The examination protocol for included dogs required first checking the head for ticks. Special attention was given to the ears, carefully checking the pinnae and inside the external ear canal. The dog was then checked on the neck and chest area, legs, armpits and interdigital spaces. After that the dog’s hair, from head to tail, was checked manually using sufficient pressure to detect small lumps. Finally, a louse or flea comb was used to part the hair along the length of the body. The examination was estimated to take an average of 5 min per dog. All attached ticks were removed using a tick hook or forceps, placed in a tube labelled with the dog’s name and inspection date and stored in a freezer at -20 °C. Each week stored ticks along with the completed questionnaires were posted to the investigators. The instructions sent to each registered veterinary practice stressed the importance of completing and sending questionnaires for dogs that were found not to have ticks, to allow a true prevalence figure to be calculated.

Each tick sample received by the investigators was given a unique identification number and placed in freezer at -20 °C pending analysis. Subsequently, ticks were identified to species, life-cycle stage and sex using a range of keys [2729] and a sub-sample of identifications cross-checked by an independent investigator. The questionnaire data were entered into an Excel (Microsoft) worksheet.

The history and sex, breed and age of each dog were recorded. To determine any effect of sex on tick attachment, four categories were considered: male, female, male neutered and female neutered. For the effect of breed, the dogs were categorised following Kennel Club classifications: gundogs, hounds, pastoral, terriers, toy, utility and working, plus mongrels and crossbreds. To assess any effects of age, dogs were divided into five classes: less than 1 year-of-age, 1 to 3, 4 to 6, 7 to 10 and any of greater than 10 years-of-age. Each dog’s travel history and any history of visits to kennels were also recorded. The data were subjected to binary logistic regression using SPSS (version 23). The distribution of the participating veterinary practices, dogs and various tick species were mapped using QGIS (version 2.8.1) using the practice or owner’s postcodes.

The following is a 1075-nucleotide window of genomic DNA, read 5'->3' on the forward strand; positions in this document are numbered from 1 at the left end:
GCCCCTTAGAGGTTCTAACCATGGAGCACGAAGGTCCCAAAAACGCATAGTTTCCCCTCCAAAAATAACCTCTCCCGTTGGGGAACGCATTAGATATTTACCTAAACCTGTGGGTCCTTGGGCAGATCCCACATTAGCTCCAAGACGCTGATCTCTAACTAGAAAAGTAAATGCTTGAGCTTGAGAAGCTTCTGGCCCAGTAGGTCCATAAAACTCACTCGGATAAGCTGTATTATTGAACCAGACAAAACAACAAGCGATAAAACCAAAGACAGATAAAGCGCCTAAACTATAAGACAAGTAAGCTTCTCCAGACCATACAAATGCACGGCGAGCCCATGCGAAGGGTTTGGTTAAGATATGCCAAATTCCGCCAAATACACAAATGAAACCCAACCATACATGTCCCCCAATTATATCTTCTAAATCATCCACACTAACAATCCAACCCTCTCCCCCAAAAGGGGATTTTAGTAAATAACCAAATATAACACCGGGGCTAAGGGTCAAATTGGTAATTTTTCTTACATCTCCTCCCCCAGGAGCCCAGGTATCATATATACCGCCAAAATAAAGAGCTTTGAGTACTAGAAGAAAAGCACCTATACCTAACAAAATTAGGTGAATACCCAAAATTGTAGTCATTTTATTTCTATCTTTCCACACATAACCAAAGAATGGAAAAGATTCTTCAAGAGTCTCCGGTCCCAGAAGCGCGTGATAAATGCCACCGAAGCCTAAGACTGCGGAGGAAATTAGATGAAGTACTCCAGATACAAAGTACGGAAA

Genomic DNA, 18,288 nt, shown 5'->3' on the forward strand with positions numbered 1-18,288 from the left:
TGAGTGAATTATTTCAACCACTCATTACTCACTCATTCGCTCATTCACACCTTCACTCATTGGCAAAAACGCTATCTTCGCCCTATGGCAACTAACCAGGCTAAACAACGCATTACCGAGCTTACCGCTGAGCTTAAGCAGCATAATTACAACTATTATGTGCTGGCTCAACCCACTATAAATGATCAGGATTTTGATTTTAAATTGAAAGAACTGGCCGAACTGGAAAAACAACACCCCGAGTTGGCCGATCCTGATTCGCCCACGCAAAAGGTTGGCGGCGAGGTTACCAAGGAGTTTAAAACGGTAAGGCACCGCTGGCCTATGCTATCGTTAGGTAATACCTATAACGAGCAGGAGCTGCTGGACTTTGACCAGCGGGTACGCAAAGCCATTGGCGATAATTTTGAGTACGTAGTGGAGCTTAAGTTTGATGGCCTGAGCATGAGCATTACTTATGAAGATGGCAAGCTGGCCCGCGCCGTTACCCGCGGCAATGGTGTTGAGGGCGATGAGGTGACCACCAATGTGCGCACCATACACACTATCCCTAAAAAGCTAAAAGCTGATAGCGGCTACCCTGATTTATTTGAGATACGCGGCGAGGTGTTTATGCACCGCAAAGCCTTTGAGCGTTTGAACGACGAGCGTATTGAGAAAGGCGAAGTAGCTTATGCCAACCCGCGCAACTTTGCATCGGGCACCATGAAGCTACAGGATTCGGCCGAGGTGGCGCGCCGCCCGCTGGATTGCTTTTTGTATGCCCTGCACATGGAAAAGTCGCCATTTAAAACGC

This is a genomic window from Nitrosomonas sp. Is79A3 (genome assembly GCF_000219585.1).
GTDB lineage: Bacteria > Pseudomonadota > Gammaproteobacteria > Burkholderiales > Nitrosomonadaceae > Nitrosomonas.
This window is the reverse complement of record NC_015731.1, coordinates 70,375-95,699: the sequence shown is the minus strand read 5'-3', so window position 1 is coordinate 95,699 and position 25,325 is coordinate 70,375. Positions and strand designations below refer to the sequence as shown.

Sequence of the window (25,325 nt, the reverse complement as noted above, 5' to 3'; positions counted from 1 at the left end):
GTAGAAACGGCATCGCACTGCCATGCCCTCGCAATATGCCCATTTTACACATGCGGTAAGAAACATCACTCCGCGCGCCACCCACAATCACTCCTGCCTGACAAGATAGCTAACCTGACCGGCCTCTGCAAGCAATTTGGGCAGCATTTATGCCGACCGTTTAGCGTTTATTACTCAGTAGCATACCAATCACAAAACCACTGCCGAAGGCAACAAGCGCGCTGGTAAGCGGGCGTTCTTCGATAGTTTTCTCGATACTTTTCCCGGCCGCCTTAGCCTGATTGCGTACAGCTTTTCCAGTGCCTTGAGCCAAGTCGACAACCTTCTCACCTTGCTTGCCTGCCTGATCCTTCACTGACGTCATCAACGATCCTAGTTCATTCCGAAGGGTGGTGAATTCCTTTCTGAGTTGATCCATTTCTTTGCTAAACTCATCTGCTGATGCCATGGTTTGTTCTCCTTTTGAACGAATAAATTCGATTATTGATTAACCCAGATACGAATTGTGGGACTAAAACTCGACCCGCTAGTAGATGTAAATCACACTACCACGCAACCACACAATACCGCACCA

Results

A total of 1000 and 94 veterinary practices from across the UK participated in the 16 week study (Fig. 1); in this time 12,096 dogs were examined for each of which a completed questionnaires was submitted. 6555 tick samples were also submitted, of which 5915 were identified, while 640 were too damaged to allow identification. The median number of ticks per sample was 1, although the maximum number reported on an individual dog was about 200. Of the tick samples received, 98.7 % were adults alone, 0.83 % were nymphs alone and 0.11 % were larvae alone. All the remaining samples were mixed stage. The nymphs and adults were identified to species, the very small numbers of larvae received were not identified. Almost all ticks were semi- or fully-engorged.
Fig. 1

Distribution of the 1094 veterinary practices that participated in the UK survey for ticks on dogs over 16 weeks (March to July) in 2015

Species abundance and distributions

Amongst dogs that had not travelled outside the UK, 89.2 % of those that had ticks were infected by I. ricinus and 9.8 % by Ixodes hexagonus Leach (Table 1). Both species were widely distributed throughout the UK (Fig. 2a, b). Smaller numbers of Ixodes canisuga Johnston were recorded, less than 0.78 % of the dogs were infected by this species, and these tended to have a more southerly distribution in England and Wales with none submitted from the northern half of Scotland (Fig. 2c). Ten dogs were found to be infected with D. reticulatus, largely from populations in western Wales and south-west England (Fig. 2d). The one case recorded in north-east England, was from a dog known to have travelled to Wales in the previous week. Three dogs were infected by Haemaphysalis punctata Canestrini & Fanzago; all were from one specific location in south east England (not plotted). Five dogs with mixed species infestations were detected, in three of these cases I. ricinus was found along with I. hexagonus, whereas in other two I. ricinus was found with I. canisuga and D. reticulatus.